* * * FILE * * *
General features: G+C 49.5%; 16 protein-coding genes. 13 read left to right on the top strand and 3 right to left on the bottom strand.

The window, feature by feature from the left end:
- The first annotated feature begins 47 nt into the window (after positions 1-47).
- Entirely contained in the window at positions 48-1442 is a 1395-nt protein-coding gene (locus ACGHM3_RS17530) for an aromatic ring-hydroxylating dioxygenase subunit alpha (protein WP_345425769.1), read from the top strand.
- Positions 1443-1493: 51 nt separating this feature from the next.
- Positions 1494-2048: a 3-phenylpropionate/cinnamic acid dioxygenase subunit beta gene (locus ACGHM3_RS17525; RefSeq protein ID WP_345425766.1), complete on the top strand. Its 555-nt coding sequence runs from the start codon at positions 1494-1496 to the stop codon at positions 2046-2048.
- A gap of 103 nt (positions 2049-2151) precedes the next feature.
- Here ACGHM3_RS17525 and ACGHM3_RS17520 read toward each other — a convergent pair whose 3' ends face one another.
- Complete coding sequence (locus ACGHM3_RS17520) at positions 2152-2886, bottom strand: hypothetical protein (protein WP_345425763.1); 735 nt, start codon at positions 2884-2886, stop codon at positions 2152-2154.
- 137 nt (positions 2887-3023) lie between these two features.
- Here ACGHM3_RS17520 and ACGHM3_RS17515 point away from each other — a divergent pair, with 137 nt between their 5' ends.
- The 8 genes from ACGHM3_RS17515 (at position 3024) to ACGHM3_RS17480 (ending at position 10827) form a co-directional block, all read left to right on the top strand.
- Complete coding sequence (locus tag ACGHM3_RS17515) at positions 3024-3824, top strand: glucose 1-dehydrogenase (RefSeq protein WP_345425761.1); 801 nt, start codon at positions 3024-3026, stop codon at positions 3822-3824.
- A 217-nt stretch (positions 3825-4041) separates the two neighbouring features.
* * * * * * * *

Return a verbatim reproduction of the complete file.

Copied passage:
General features: G+C 49.5%; 16 protein-coding genes. 13 read left to right on the top strand and 3 right to left on the bottom strand.

The window, feature by feature from the left end:
- The first annotated feature begins 47 nt into the window (after positions 1-47).
- Entirely contained in the window at positions 48-1442 is a 1395-nt protein-coding gene (locus ACGHM3_RS17530) for an aromatic ring-hydroxylating dioxygenase subunit alpha (protein WP_345425769.1), read from the top strand.
- Positions 1443-1493: 51 nt separating this feature from the next.
- Positions 1494-2048: a 3-phenylpropionate/cinnamic acid dioxygenase subunit beta gene (locus ACGHM3_RS17525; RefSeq protein ID WP_345425766.1), complete on the top strand. Its 555-nt coding sequence runs from the start codon at positions 1494-1496 to the stop codon at positions 2046-2048.
- A gap of 103 nt (positions 2049-2151) precedes the next feature.
- Here ACGHM3_RS17525 and ACGHM3_RS17520 read toward each other — a convergent pair whose 3' ends face one another.
- Complete coding sequence (locus ACGHM3_RS17520) at positions 2152-2886, bottom strand: hypothetical protein (protein WP_345425763.1); 735 nt, start codon at positions 2884-2886, stop codon at positions 2152-2154.
- 137 nt (positions 2887-3023) lie between these two features.
- Here ACGHM3_RS17520 and ACGHM3_RS17515 point away from each other — a divergent pair, with 137 nt between their 5' ends.
- The 8 genes from ACGHM3_RS17515 (at position 3024) to ACGHM3_RS17480 (ending at position 10827) form a co-directional block, all read left to right on the top strand.
- Complete coding sequence (locus tag ACGHM3_RS17515) at positions 3024-3824, top strand: glucose 1-dehydrogenase (RefSeq protein WP_345425761.1); 801 nt, start codon at positions 3024-3026, stop codon at positions 3822-3824.
- A 217-nt stretch (positions 3825-4041) separates the two neighbouring features.